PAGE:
Modi Launches a Startling Pre-Election Budget, Massaged by Creative Accounting -Jayati Ghosh
The aggregate macroeconomic impact of this Budget cannot really be assessed, since the actual fiscal stance is now so opaque.
Let’s get one thing clear. This is not an interim Budget, whatever the government finally agreed to call it. The sweeping promises made on both expenditure and taxation fronts are well beyond the limited minor changes that are supposed to be allowed in a vote-on-account or interim Budget.
For a government that officially has only a few months more to its tenure, this certainly crosses the borders of constitutional propriety. The Budget requires changes in the Finance Bill, which constitutionally should not be made by a departing government, and impose substantial commitments on spending (like cash transfers to small farmers) and taxes (like income tax relief) on a future government.
Maybe we are now, unfortunately, in a world in which all of that does not matter anymore, and there is no one in any position of authority to call the government out on this. In any case, it is obvious that this is a pre-election Budget with a vengeance. However, as has been typical of the Modi government, the Budget speech operated more on the optics than on the actual spending allocations and tax changes, and sought to create a feel-good impression without enough real changes that could change the direction of the economy.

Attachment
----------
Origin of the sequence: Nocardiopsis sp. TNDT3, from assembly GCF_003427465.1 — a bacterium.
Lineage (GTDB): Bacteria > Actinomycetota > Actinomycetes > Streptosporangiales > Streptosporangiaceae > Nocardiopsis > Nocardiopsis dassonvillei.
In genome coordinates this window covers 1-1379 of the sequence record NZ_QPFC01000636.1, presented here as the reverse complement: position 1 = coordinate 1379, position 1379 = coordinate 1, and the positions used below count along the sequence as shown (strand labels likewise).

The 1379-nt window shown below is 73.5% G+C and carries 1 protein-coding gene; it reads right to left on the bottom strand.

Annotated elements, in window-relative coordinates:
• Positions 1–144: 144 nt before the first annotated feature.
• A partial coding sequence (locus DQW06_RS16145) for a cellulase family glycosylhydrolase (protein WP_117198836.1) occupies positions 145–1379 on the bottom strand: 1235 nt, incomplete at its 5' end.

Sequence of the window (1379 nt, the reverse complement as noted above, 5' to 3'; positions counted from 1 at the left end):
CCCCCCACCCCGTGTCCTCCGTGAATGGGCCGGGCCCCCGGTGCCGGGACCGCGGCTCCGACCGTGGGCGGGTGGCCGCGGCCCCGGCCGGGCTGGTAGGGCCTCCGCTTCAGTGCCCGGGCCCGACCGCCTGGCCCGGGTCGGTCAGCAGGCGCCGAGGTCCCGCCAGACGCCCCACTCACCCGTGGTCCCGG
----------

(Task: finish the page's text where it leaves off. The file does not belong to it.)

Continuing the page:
Take the biggest-ticket item, which was widely expected, but still startling in scope. The Budget speech declared that “vulnerable landholding farmer families, having cultivable land upto 2 hectares, will be provided direct income support at the rate of Rs 6,000 per year.” This is declared to benefit around 120 million small landowning families – presumably on the basis of the Agricultural Census of 2015-16 that identified around 12.5 crore operational holdings of less than 2 hectares. It will be paid in three instalments of Rs 2,000 each.
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